I love Farmers Market. Farmer market to me is like Bloomingdales to y’all fashionista out there. I am addicted & proud. 🙂
The main reason I love it so much because I often found the coolest produce there; remember these mushrooms, these cranberry beans, these beautiful heirloom tomatoes, or these fraises des bois, to name a few. Those unusually delicious & strange produce keeps my brain juicy & sparkle with creativities; I hardly ever get bored from doing a post.
Two weeks ago, I found these spring onions that I almost walked pass them until I realized they were called “calçot.” Yes, they are indeed an onion, but not just a regular onion, Nope!!! they come with history, ceremony and a very cool name; if you ask me, its name alone makes me want to find out more about them. Remember the first time you met european exchanged students in your high school, and everything they did was so awesome; that was exactly how I felt when I found these calçots. Nerd Alert!!!!
I could have done many different things with these calçots, but since I wanted to show them off, bruschetta seemed to be the appropriate menu. Use this bruschetta as you were other bruschetta. Me? I will enjoy it the Asian way, with pork rinds.
- 80g. Calçot (a handful)
- 100g. pitted green olive, rough chopped
- 2-3 tbsp. white balsamic vinegar
- 4 tbsp. fresh squeezed lemon juice
- 1 garlic head (about 6-7 cloves)
- 1/2 medium purple onion, rough chopped
- 1 handful fresh mint
- salt & pepper, to taste
- about 1 cup olive oil
- Preheat the oven to 400 F.
- Use 1 tbsp. of olive oil to coat Calçot and sprinkle with salt & pepper. Grill them for a fews minutes each side; rough chopped & set aside.
- Cut a garlic head in half; sprinkle with olive oil, salt & pepper. Cove with foil and roast for 30 minutes. Squeeze out garlic cloves & set aside.
- In the food processor, add Calçot, garlic, green olive, purple onion, mint, vinegar, lemon juice, the rest of the olive oil, and salt & pepper; pause the food processor for a minute. Enjoy 🙂
While you enjoy this bruschetta, can I please tell you about my New York trip? Can I? Can I? I take it that your silence means ‘yes.’
I visited New York last week; a short & sweet visit that I promised myself I needed to go back to explore some more soon. And because I only had 2 full days there, I had to pick and choose how I spent my time. I chose to have a wonderful dinner at Colicchio & Sons, which I highly recommend, The Met was next, followed by “The Book Of Mormon,” and ended with the reason I came to New York, Penny De Los Santos’ one-day food photography workshop.
The city amazed me for so many reasons. Despite all the unreasonable honking on the street and a ‘fun-to-watch’ traffic (No judgement here; I was growing up in Bangkok), the city really has its charm. Taking a short cab ride, there I was, in awe by one of the best museums I have ever visited. There were wonderful architectures everywhere, and $2 hot dog when I was famished. Hey, I was not complaining. I hope I have more time to explore even more on my next trip; there are still many places to eat, MoMA to visit, and many friends to meet up. Nevertheless, I was very content with this trip because I got a chance to learn from my food photographer idol, Penny De Los Santos.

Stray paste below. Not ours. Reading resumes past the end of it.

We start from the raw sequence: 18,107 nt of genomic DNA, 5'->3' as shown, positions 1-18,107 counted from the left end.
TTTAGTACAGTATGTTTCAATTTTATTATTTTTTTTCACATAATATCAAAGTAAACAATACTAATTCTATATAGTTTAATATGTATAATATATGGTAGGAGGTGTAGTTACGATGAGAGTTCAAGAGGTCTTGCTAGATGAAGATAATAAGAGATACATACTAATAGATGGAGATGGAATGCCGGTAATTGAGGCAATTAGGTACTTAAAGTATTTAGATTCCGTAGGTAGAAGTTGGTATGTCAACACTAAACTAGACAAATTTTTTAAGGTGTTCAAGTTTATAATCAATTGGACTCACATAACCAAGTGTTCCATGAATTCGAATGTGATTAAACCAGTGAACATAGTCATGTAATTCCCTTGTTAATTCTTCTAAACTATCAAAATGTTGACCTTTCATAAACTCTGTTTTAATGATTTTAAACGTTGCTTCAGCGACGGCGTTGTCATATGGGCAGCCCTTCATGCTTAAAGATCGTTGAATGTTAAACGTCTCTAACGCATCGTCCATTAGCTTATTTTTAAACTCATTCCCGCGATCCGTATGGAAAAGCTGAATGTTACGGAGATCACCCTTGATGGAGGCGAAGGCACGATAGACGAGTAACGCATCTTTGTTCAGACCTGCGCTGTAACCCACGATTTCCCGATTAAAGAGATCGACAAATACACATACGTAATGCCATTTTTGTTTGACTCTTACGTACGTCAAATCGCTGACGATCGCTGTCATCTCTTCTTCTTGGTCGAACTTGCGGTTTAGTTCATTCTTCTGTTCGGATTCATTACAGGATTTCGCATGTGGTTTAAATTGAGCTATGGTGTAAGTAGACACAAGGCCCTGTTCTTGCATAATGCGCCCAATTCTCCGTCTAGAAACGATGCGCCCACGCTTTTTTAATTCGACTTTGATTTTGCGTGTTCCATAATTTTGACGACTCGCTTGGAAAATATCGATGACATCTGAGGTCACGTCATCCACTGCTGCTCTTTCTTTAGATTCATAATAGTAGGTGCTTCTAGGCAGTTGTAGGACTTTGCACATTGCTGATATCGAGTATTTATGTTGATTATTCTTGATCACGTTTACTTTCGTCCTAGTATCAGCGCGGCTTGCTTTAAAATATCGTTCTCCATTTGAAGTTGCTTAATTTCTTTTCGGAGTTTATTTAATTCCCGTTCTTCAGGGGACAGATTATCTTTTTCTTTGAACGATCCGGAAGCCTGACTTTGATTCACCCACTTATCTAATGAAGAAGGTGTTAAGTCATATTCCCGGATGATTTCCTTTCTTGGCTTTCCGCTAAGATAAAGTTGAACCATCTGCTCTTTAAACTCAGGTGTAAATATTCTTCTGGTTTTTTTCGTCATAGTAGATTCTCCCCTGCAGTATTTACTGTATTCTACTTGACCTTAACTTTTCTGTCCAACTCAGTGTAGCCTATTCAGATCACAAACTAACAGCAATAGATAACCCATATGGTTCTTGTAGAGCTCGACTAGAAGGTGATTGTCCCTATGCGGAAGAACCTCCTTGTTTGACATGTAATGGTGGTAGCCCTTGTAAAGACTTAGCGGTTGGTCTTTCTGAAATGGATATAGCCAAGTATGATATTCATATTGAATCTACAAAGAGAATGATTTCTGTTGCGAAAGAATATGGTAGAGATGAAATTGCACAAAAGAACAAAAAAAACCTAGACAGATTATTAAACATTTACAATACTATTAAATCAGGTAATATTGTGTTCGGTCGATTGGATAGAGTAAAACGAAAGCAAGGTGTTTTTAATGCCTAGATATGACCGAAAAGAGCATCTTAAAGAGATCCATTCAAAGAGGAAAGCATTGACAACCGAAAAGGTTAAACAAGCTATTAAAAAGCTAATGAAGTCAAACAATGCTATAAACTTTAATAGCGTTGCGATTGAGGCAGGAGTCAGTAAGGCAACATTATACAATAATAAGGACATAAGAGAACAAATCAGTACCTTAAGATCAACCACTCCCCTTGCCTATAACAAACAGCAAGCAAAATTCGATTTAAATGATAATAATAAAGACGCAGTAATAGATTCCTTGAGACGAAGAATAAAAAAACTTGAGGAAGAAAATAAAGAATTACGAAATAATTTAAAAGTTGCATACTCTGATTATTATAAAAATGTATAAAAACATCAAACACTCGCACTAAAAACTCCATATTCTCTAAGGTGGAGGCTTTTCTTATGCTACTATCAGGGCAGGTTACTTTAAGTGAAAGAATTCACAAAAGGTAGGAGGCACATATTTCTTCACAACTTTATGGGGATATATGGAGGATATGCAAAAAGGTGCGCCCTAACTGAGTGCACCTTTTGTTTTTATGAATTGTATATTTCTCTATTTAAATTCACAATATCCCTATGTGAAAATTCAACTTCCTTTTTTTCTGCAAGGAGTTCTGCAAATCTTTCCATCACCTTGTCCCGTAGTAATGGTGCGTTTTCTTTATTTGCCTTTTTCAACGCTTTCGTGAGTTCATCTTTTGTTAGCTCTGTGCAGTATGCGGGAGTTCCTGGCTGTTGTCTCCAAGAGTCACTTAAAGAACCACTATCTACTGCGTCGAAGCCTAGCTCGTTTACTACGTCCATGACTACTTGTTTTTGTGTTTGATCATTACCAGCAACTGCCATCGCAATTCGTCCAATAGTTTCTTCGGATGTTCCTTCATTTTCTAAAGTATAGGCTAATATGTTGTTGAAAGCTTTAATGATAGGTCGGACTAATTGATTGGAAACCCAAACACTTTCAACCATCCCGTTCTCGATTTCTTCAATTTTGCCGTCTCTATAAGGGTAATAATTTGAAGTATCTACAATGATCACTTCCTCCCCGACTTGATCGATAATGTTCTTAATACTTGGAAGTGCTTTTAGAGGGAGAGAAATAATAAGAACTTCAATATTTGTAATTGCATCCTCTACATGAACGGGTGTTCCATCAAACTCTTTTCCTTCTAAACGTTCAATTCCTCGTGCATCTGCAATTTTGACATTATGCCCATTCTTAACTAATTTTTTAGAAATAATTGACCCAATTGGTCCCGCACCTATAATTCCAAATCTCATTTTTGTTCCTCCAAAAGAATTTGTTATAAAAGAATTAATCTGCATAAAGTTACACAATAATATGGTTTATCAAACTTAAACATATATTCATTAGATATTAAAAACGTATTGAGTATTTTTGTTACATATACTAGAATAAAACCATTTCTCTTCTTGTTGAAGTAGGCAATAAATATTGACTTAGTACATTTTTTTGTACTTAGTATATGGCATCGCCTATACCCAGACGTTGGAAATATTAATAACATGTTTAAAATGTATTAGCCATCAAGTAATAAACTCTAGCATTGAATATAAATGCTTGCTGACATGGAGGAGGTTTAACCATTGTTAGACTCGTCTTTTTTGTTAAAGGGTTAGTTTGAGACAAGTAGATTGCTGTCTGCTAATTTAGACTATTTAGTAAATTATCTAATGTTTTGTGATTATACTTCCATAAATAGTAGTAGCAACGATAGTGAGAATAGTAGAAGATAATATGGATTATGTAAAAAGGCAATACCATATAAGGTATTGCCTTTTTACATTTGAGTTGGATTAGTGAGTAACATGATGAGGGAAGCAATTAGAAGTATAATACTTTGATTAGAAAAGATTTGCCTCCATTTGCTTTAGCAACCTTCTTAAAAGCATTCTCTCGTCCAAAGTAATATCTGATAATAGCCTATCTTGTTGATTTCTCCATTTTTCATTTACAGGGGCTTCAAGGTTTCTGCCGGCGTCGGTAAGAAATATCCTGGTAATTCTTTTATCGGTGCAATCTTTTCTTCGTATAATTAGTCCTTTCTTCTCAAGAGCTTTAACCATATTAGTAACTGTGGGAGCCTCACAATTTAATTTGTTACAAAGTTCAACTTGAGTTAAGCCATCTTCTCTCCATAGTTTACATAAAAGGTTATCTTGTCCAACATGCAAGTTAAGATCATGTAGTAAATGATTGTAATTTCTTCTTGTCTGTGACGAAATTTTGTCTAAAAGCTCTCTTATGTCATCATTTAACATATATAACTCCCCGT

For some of you who want to become a food photographer, myself included, I am sure you have already known of Penny; I think I got all “Belieber” on her when I first met her (hahaha). Once all the excitements subsided, she showed us, 12 attendees, how to work in a real world situation. One shoot with Liza Jernow– Food Stylist based in NYC, and was a former food editor and stylist for Martha Stewart Living, and another shoot with Maggie Ruggiero– one of the best food stylist in the business, and was the former Food Editor of Gourmet Magazine, and Amy Wilson– who is responsible for styling most of the features and covers in Bon Appetite Magazine. At that point, I was utterly ecstatic.
You might think that was it, right? Nope!!! The workshop continued with fantastic guest speakers, Karen DSilva – a photography consultant and creative/art director; she is now a specialist in branding and marketing, and Judy Haubert – the food editor and stylist for Saveur Magazine. By the end, my head exploded (almost literally) with all the info. & knowledge I got from this fun & wonderful day. My only regret on this workshop was that there was no time to have my portfolio critiqued after I had already prepared to cry from her constructive criticism (hahaha). Oh well, C’est la vie. I can not have everything I want, and that’s ok. 🙂
To become a food photographer, there is a long road ahead of me; still many things to learn & master, still many photos to create and probably many workshops to attend. I am excited to learn more and more even though I am a bit overwhelmed by all the information at the moment. I am glad to have all of you with me though because we inspire each other and that is fun. Thank you so much for being here & huge hugs to all of you 🙂
“All Rights Reserved”
All images are copyright protected. Please do NOT use ANY OF MY IMAGES without prior permission.
If you want to use this recipe, please kindly use ‘link back’ to the this post for the recipe. I would really appreciate it if you do not republish my recipe word for word, in English or in any other language, on your site.
If you adapt any of my recipe, please kindly use ‘link back’ to my original post as well.
Thank you so much.